Ukraine said on Wednesday it would seek to negotiate lower import prices for Russian natural gas, insisting that current fees were too high for its cash-strapped budget even after a sharp discount was agreed five months ago.

Gazprom, Russia’s state-controlled gas monopoly, declined to give any immediate comment, leaving it unclear how it would respond to such a proposal and whether a fresh energy spat was brewing between the two nations.

The comments from Mykola Azarov, Ukraine’s prime minister, threaten to reopen an issue that had been thought closed. In April, the ruling coalition of Ukraine’s new president, Viktor Yanukovich, secured a 30 per cent discount on import prices for Russian gas after several years of sharp rises.

In return, Russia won a 25-year extension to its lease on the Crimean port of Sevastopol, home to Russia’s Black Sea fleet. Analysts believed the deal meant the threat of disruption to gas supplies this winter had been removed.

Europe has twice in the past six years seen gas flows disrupted due to price disputes between Kiev and Moscow. Europe fills a quarter of its gas import needs with Russia supplies, the majority of which flows through Ukraine’s pipeline system.

Previous disputes occurred while Kiev was headed by a pro-western leadership that had poor relations with Moscow. Relations have sharply improved under the Ukraine’s current Moscow-friendly leadership, but a fresh attempt by Kiev to land a further discount could test the Kremlin’s nerves.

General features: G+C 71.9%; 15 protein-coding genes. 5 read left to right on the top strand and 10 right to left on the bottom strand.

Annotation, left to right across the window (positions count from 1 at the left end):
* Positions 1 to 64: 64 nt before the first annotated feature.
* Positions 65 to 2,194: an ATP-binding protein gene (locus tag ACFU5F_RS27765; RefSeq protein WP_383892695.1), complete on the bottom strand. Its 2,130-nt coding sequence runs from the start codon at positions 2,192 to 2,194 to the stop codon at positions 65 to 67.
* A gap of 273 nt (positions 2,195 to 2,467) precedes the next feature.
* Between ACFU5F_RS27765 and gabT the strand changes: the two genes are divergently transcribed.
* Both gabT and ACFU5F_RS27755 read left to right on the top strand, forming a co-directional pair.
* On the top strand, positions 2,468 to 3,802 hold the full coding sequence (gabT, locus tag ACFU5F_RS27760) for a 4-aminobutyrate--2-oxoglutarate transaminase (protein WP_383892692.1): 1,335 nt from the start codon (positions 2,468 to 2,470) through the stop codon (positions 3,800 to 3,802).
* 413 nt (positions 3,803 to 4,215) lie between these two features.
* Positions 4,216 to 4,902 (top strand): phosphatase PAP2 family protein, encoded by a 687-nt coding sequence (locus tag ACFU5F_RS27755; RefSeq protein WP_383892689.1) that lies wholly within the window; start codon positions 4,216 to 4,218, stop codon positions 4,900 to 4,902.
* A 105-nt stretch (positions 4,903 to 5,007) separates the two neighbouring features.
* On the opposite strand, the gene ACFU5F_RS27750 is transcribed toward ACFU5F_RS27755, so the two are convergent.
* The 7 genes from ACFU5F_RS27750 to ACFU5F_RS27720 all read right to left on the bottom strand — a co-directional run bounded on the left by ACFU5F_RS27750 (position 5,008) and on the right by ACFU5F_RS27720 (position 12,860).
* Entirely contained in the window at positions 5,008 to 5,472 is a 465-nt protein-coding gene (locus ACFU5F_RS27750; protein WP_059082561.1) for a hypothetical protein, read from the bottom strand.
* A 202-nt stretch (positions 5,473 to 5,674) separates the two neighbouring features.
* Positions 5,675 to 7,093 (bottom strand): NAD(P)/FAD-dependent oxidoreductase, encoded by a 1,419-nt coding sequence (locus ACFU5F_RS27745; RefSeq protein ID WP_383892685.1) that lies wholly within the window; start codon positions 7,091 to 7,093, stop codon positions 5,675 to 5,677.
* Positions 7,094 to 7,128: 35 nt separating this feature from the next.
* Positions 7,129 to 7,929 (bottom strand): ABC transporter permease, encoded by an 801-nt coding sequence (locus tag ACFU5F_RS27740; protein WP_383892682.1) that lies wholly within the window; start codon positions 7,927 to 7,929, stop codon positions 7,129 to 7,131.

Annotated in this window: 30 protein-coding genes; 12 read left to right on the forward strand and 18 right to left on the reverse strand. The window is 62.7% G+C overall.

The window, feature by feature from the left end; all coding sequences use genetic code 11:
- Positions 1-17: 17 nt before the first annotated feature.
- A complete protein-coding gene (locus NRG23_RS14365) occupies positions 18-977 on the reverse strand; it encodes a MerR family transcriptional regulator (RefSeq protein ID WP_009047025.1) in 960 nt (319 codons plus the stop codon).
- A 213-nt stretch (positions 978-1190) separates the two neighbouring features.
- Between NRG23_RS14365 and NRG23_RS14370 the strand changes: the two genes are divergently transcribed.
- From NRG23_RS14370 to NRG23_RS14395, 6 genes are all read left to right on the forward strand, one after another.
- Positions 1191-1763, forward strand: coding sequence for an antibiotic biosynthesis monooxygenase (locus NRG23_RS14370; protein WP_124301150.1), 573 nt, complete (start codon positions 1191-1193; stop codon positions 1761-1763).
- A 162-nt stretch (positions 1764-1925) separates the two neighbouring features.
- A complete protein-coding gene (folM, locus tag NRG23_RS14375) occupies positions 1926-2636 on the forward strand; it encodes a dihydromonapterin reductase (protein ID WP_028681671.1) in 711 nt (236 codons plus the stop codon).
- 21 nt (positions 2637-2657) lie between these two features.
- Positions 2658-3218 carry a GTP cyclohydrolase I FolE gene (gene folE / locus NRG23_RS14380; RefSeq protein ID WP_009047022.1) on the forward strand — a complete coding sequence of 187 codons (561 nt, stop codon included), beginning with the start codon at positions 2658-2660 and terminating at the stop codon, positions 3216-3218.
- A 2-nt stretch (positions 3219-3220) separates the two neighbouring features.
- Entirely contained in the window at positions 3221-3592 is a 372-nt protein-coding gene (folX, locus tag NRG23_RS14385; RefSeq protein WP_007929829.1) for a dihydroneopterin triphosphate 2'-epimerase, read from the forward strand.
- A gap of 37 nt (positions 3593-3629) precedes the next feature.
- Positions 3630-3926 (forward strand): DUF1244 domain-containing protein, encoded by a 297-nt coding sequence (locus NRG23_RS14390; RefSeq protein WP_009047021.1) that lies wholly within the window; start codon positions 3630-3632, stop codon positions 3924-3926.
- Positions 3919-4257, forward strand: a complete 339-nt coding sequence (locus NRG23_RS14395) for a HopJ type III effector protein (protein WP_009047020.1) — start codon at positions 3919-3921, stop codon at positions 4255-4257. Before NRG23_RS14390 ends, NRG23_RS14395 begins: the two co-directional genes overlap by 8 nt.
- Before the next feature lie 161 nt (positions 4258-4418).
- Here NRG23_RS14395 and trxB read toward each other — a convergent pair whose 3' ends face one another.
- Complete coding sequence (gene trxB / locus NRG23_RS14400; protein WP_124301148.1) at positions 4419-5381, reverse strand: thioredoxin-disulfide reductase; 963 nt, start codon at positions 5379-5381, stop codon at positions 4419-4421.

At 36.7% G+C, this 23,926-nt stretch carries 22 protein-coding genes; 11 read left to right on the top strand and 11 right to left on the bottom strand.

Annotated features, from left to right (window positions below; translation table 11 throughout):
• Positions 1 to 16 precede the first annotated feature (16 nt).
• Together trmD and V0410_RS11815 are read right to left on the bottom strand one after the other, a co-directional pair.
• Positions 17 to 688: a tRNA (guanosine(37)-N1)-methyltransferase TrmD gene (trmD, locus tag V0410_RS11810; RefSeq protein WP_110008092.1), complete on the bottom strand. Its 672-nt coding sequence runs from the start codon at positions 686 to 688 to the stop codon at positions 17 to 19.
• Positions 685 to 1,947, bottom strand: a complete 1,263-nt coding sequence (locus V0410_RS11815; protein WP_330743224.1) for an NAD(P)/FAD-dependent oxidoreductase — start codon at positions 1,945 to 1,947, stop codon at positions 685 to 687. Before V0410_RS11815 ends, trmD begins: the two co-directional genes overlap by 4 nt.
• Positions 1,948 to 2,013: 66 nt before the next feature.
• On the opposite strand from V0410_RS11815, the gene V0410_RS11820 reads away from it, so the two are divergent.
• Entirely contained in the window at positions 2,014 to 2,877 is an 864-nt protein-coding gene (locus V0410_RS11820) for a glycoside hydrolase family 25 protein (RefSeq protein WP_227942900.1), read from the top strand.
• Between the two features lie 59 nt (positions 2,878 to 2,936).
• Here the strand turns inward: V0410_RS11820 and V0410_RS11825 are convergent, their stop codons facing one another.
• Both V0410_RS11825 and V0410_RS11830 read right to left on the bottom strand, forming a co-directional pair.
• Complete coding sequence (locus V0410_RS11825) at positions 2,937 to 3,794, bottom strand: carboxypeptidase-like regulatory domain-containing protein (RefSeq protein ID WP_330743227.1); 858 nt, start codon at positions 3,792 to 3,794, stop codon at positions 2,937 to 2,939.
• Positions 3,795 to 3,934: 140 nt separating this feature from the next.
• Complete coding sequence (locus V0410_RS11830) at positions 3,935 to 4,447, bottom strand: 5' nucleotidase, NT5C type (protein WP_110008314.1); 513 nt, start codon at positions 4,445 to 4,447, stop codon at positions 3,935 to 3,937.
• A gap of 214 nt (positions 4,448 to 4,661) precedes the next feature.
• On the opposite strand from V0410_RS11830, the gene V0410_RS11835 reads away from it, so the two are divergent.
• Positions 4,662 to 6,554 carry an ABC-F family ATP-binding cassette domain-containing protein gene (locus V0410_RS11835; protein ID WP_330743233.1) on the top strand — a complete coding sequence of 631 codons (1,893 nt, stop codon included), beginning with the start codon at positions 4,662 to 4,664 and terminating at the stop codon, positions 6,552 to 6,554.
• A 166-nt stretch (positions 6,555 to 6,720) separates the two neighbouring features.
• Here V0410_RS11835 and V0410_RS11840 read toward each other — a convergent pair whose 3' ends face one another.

“We have set as a goal a revision of the extremely unfavourable agreement with the Russian Federation and we will continue to try to convince our Russian partners of the need to do this,” Mr Azarov, Kiev’s premier, said during a cabinet meeting on Wednesday.

Mr Azarov said it was necessary to revise a price formula brokered in 2009 by the previous Ukrainian government before Mr Yanukovich won the presidency in February.

Ukraine’s reliance on Russian gas is hampering its ability to pull out of the deep economic recession it suffered last year.

The current leadership says the 2009 pricing formula set a base price that was above those of western European countries. Mr Azarov warned that the price had been rising by some $25 per thousand cubic meters of gas each quarter – which could quickly eat up the $100/tcm discount agreed in April.

“This formula continues to weigh on us and this is a fact that cannot be denied,” Mr Azarov said.

It remains unclear what Ukraine could offer Moscow to secure an additional discount. But Moscow’s leadership has long coveted Ukraine’s gas pipeline system and has this year called for the two nations to merge vast industries that were united in Soviet days, including gas, aviation and nuclear power companies.

Ukraine is expected to post 4.5 per cent gross domestic product growth this year after its economy plunged by 15 per cent during last year’s global recession. Standby loans from the International Monetary Fund have kept stretched state finances afloat.

But to land a fresh $15bn IMF loan package in late July, Kiev agreed to tough austerity measures, including a 50 per cent rise in long-subsidised natural gas prices for households. Further increases are envisioned for next year to remove the unsustainable subsidies.

Recent public opinion polls show that higher prices on gas and food, the latter linked to poor harvests in the Black Sea region, have sharply eroded the popularity of Mr Yanukovich’s Regions party ahead of elections on October 31 to provincial and municipal legislatures. Securing a further gas price discount could improve its chances in the polls.

Financial Times

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